Your Graduate Capstone: An Opportunity to Make an Impact


Congratulations on starting your graduate degree program. You’ll be immersed in what matters to you and your career, advancing your capabilities and knowledge in the field.

Because master’s-level coursework is so focused, you’ll be asked consider and start working on your graduate capstone at the very beginning of your program. Starting early will give you the opportunity to accumulate knowledge in each course and begin applying it to your final project as you go.

Your ePortfolio

During your graduate coursework, you’ll keep a repository of all that you learn, write, and create in an ePortfolio using Chalk & Wire™ software. You’ll start with a professional profile that summarizes your academic and professional history, much like an online resume. Your ePortfolio will also be utilized as part of your capstone project and can be easily shared with potential employers.

Your capstone will require you to define, research, and solve a personal or community issue, a practical business problem, or realize an entrepreneurial opportunity. Your program director and faculty will encourage you to choose an idea that ignites your interest and curiosity.

For example, Grisel Suarez, a project management major from the Seacoast, worked for Easter Seals NH in the Department of Veterans services, during her capstone. She put together a 300-page guide for veterans to help connect them to essential resources such as financial assistance, educational grants, food banks, and more. Upon completion, it was the most comprehensive guide for servicemembers in the state! 

Computer iconView other examples of past Capstone projects

You’ll want to think strategically about your project topic as you can use your experience to fill a gap in your resume for a future career or advance your current career. You may also choose to help solve a community or personal issue that can support the larger good. Your program director and faculty will be available to brainstorm and advise you on ways to make your project a reality and you may also access the college’s digital library as a resource throughout your degree program.

Project management students will use the PMBOK® Guide and Standards from the Project Management Institute to plan and execute a substantial real-world project as their capstone. Ultimately, all graduate students will produce a research paper and presentation to share your findings. You’ll use what you’ve learned in class to complete your project, including strategy, research, analytical tools and the decision sciences.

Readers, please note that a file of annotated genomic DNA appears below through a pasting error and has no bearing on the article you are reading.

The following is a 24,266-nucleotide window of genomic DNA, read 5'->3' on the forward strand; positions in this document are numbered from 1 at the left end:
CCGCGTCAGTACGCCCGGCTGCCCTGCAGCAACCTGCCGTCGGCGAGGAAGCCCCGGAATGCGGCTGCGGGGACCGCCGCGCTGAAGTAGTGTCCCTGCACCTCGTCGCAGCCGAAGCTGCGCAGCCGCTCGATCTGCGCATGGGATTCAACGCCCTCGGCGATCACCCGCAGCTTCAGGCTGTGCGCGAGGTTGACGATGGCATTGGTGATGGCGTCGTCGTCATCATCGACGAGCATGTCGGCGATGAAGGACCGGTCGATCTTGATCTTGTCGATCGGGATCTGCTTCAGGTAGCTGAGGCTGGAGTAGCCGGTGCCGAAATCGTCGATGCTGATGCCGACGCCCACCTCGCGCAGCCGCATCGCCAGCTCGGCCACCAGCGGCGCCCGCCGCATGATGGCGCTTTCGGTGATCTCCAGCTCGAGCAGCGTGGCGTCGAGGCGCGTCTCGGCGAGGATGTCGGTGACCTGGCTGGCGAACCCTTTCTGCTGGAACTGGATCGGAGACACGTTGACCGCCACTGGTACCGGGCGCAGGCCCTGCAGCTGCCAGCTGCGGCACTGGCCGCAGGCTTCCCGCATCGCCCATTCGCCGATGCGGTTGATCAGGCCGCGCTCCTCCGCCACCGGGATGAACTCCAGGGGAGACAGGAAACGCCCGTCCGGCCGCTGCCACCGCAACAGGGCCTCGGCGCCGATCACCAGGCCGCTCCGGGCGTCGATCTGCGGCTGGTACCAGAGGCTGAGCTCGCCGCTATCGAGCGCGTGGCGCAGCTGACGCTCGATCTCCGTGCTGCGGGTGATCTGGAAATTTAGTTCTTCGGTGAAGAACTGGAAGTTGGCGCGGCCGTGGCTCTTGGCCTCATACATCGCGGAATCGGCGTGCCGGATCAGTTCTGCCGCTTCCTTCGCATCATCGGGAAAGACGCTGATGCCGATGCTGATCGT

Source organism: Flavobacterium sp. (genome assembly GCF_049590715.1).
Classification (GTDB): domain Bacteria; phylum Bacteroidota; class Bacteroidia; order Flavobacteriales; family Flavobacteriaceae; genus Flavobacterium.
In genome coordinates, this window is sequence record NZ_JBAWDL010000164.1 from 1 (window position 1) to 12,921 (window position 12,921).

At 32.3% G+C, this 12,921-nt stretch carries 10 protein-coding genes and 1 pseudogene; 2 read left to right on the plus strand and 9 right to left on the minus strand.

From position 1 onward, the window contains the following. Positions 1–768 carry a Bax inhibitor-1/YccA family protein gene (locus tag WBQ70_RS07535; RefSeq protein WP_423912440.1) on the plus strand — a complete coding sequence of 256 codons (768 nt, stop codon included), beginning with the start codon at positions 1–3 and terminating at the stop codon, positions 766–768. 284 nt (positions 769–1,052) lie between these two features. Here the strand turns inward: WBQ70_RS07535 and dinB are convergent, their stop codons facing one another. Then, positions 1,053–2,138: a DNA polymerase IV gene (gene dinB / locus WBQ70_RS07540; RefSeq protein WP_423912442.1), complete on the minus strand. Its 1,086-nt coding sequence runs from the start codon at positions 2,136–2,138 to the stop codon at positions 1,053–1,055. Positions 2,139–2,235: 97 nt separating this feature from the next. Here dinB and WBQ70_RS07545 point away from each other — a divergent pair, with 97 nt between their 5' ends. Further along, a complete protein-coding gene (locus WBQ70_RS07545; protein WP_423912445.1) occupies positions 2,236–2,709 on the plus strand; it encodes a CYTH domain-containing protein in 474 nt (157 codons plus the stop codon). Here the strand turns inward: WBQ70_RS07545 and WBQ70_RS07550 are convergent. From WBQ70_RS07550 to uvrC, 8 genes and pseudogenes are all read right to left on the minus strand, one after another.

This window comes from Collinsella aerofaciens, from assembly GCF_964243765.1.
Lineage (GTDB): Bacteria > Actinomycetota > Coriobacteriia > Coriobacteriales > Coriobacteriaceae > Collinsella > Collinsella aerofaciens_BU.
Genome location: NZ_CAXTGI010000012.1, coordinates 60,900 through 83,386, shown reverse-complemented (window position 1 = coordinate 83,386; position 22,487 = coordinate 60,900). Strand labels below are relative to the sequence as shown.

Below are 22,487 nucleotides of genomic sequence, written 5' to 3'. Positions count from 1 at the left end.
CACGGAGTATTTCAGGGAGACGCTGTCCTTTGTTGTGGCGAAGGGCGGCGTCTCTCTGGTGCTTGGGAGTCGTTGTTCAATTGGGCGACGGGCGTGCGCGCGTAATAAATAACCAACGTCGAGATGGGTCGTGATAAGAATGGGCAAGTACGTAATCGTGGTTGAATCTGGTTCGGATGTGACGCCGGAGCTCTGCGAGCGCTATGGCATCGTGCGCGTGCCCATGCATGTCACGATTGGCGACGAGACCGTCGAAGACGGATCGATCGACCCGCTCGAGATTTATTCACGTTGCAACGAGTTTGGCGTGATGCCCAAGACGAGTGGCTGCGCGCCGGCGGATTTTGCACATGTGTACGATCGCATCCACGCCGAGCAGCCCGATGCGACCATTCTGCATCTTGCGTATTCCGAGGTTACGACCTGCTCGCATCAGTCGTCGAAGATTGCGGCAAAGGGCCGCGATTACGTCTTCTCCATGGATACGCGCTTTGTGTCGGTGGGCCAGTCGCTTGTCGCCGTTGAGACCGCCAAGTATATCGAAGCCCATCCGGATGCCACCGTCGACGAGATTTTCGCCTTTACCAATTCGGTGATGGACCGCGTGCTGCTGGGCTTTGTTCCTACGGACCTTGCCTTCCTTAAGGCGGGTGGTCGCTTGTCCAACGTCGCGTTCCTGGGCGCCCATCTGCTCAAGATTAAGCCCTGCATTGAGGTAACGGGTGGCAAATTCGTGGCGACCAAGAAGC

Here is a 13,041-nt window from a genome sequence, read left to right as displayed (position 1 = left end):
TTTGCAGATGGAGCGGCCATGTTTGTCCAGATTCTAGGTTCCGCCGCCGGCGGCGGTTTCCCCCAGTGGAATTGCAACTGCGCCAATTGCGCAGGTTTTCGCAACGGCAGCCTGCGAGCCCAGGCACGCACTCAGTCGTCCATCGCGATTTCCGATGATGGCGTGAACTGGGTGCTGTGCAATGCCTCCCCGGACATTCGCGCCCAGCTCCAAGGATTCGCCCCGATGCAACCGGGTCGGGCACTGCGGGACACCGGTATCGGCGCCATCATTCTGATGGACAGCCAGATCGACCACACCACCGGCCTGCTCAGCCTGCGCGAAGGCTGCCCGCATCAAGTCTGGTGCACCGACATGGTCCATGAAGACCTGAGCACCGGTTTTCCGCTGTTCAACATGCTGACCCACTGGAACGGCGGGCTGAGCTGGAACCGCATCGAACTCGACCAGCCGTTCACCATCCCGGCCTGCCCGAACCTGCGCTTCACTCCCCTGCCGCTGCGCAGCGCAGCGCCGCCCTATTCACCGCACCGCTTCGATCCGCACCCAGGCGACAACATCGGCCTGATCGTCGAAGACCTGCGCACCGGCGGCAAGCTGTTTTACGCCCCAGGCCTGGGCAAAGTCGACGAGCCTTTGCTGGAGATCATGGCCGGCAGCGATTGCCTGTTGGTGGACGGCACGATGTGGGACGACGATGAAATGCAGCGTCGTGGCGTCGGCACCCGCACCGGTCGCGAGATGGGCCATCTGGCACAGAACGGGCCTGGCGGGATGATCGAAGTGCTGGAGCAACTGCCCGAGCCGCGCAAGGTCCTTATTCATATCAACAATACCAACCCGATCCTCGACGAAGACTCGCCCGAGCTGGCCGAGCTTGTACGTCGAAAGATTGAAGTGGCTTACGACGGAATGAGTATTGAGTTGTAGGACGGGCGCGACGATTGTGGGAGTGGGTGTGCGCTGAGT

The Capstone Course – A Community Approach

When you reach your final capstone course at the end of your degree program, you’ll attend mandatory Zoom (web conference) sessions with your classmates each week. You’ll also have various presenters attend class to give you further information related to finalizing your project and degree, such as public speaking, career topics, and more. Meeting weekly with your classmates in a virtual face-to-face environment will give you a sense of community as you all move toward completing your capstone. You’ll be able to share questions, concerns, and successes with your group.

The final aspect of your capstone course is your public presentation. You’ll be required to speak about your project for five minutes in-person or via Zoom to a group of peers, classmates, instructors, program directors, and others from the College. While five minutes may seem like a long time to present, you may find, after working on a project that you’re passionate about for many months, that it’s a challenge to provide just the highlights within five minutes.

You’ll also complete a programmatic reflection assignment in your capstone course, where you’ll use journal entries, images, and more to chronicle your experience throughout your graduate program. This reflection will also use your Chalk & Wire™ ePortfolio.

Steps to Creating your Capstone Project:
  • Define the problem
    • Determine an issue that you’d like to investigate or solve
  • Review the literature
    • Has the topic been studied before? Try to address a gap in current understanding
  • Formulate a research question
    • What do you expect to find? What question will you seek to answer?
  • Design your research process
    • Determine how you’ll gather information and test your theory
  • Collect your data
    • Follow your research process to collect data
  • Analyze your data
    • Use your data to draw evidence-based conclusions
  • Report your findings
    • Write your report and present your findings

Your graduate capstone is an opportunity to apply what you’ve learned in a professional way. Your project will give you the chance to solve a personal or community issue, practical business problem, or tackle an entrepreneurial opportunity directly related to your desired career field. Your ePortfolio will allow you to capture your work in an online environment where you can easily share your body of work and industry knowledge with potential employers. You capstone is an excellent opportunity to make an impact and can have lasting benefits for your career, your community, and your employer.

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